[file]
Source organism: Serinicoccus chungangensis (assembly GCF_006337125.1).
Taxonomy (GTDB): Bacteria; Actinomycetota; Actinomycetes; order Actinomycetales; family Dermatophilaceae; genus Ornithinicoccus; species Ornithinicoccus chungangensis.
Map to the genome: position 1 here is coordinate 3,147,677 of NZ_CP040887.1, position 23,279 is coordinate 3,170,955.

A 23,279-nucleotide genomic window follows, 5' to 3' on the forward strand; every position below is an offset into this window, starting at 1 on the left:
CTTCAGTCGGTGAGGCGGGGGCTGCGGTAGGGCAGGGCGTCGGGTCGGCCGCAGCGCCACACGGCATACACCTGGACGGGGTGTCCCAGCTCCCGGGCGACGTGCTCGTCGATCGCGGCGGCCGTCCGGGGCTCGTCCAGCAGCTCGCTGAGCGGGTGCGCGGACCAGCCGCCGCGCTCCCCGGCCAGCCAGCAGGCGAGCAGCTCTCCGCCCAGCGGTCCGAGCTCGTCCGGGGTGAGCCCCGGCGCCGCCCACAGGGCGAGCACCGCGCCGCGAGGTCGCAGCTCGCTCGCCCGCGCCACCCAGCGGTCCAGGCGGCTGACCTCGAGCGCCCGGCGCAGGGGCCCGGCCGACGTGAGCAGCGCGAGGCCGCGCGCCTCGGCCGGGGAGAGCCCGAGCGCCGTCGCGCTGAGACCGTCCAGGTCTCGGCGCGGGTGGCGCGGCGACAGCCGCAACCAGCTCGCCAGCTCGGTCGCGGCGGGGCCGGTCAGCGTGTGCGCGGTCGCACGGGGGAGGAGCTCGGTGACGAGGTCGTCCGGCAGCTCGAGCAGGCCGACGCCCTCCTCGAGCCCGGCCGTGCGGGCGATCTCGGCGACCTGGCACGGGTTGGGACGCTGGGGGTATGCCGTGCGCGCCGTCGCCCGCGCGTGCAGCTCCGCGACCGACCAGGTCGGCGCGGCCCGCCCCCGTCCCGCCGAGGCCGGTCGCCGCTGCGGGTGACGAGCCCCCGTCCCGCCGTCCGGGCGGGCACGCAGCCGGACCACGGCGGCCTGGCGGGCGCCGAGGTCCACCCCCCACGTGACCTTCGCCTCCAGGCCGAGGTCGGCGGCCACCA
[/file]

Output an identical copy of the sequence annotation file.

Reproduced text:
Source organism: Serinicoccus chungangensis (assembly GCF_006337125.1).
Taxonomy (GTDB): Bacteria; Actinomycetota; Actinomycetes; order Actinomycetales; family Dermatophilaceae; genus Ornithinicoccus; species Ornithinicoccus chungangensis.
Map to the genome: position 1 here is coordinate 3,147,677 of NZ_CP040887.1, position 23,279 is coordinate 3,170,955.

A 23,279-nucleotide genomic window follows, 5' to 3' on the forward strand; every position below is an offset into this window, starting at 1 on the left:
CTTCAGTCGGTGAGGCGGGGGCTGCGGTAGGGCAGGGCGTCGGGTCGGCCGCAGCGCCACACGGCATACACCTGGACGGGGTGTCCCAGCTCCCGGGCGACGTGCTCGTCGATCGCGGCGGCCGTCCGGGGCTCGTCCAGCAGCTCGCTGAGCGGGTGCGCGGACCAGCCGCCGCGCTCCCCGGCCAGCCAGCAGGCGAGCAGCTCTCCGCCCAGCGGTCCGAGCTCGTCCGGGGTGAGCCCCGGCGCCGCCCACAGGGCGAGCACCGCGCCGCGAGGTCGCAGCTCGCTCGCCCGCGCCACCCAGCGGTCCAGGCGGCTGACCTCGAGCGCCCGGCGCAGGGGCCCGGCCGACGTGAGCAGCGCGAGGCCGCGCGCCTCGGCCGGGGAGAGCCCGAGCGCCGTCGCGCTGAGACCGTCCAGGTCTCGGCGCGGGTGGCGCGGCGACAGCCGCAACCAGCTCGCCAGCTCGGTCGCGGCGGGGCCGGTCAGCGTGTGCGCGGTCGCACGGGGGAGGAGCTCGGTGACGAGGTCGTCCGGCAGCTCGAGCAGGCCGACGCCCTCCTCGAGCCCGGCCGTGCGGGCGATCTCGGCGACCTGGCACGGGTTGGGACGCTGGGGGTATGCCGTGCGCGCCGTCGCCCGCGCGTGCAGCTCCGCGACCGACCAGGTCGGCGCGGCCCGCCCCCGTCCCGCCGAGGCCGGTCGCCGCTGCGGGTGACGAGCCCCCGTCCCGCCGTCCGGGCGGGCACGCAGCCGGACCACGGCGGCCTGGCGGGCGCCGAGGTCCACCCCCCACGTGACCTTCGCCTCCAGGCCGAGGTCGGCGGCCACCA